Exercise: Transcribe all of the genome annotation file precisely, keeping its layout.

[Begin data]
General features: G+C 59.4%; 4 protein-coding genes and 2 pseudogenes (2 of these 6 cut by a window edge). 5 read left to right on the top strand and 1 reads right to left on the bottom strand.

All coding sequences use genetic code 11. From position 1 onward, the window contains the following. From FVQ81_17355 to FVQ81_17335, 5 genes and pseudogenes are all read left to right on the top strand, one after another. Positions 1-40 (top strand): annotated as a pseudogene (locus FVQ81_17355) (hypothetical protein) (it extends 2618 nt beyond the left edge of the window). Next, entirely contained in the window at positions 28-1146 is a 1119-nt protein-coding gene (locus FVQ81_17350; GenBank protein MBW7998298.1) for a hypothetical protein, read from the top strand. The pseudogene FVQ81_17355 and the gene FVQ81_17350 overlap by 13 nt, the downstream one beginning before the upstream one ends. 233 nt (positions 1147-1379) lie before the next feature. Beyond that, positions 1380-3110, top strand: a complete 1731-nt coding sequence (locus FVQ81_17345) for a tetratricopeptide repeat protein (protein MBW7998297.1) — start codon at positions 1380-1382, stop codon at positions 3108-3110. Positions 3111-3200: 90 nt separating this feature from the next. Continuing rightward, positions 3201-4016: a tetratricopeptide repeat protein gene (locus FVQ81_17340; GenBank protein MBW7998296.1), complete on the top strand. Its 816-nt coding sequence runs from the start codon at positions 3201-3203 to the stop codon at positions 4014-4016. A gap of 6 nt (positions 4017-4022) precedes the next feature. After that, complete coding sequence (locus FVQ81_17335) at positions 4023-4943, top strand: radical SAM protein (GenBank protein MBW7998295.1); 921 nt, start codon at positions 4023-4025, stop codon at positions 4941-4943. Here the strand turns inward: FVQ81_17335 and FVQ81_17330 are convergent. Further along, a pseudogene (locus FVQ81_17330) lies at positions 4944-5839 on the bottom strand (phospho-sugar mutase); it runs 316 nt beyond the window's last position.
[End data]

General features: G+C 59.4%; 4 protein-coding genes and 2 pseudogenes (2 of these 6 cut by a window edge). 5 read left to right on the top strand and 1 reads right to left on the bottom strand.

All coding sequences use genetic code 11. From position 1 onward, the window contains the following. From FVQ81_17355 to FVQ81_17335, 5 genes and pseudogenes are all read left to right on the top strand, one after another. Positions 1-40 (top strand): annotated as a pseudogene (locus FVQ81_17355) (hypothetical protein) (it extends 2618 nt beyond the left edge of the window). Next, entirely contained in the window at positions 28-1146 is a 1119-nt protein-coding gene (locus FVQ81_17350; GenBank protein MBW7998298.1) for a hypothetical protein, read from the top strand. The pseudogene FVQ81_17355 and the gene FVQ81_17350 overlap by 13 nt, the downstream one beginning before the upstream one ends. 233 nt (positions 1147-1379) lie before the next feature. Beyond that, positions 1380-3110, top strand: a complete 1731-nt coding sequence (locus FVQ81_17345) for a tetratricopeptide repeat protein (protein MBW7998297.1) — start codon at positions 1380-1382, stop codon at positions 3108-3110. Positions 3111-3200: 90 nt separating this feature from the next. Continuing rightward, positions 3201-4016: a tetratricopeptide repeat protein gene (locus FVQ81_17340; GenBank protein MBW7998296.1), complete on the top strand. Its 816-nt coding sequence runs from the start codon at positions 3201-3203 to the stop codon at positions 4014-4016. A gap of 6 nt (positions 4017-4022) precedes the next feature. After that, complete coding sequence (locus FVQ81_17335) at positions 4023-4943, top strand: radical SAM protein (GenBank protein MBW7998295.1); 921 nt, start codon at positions 4023-4025, stop codon at positions 4941-4943. Here the strand turns inward: FVQ81_17335 and FVQ81_17330 are convergent. Further along, a pseudogene (locus FVQ81_17330) lies at positions 4944-5839 on the bottom strand (phospho-sugar mutase); it runs 316 nt beyond the window's last position.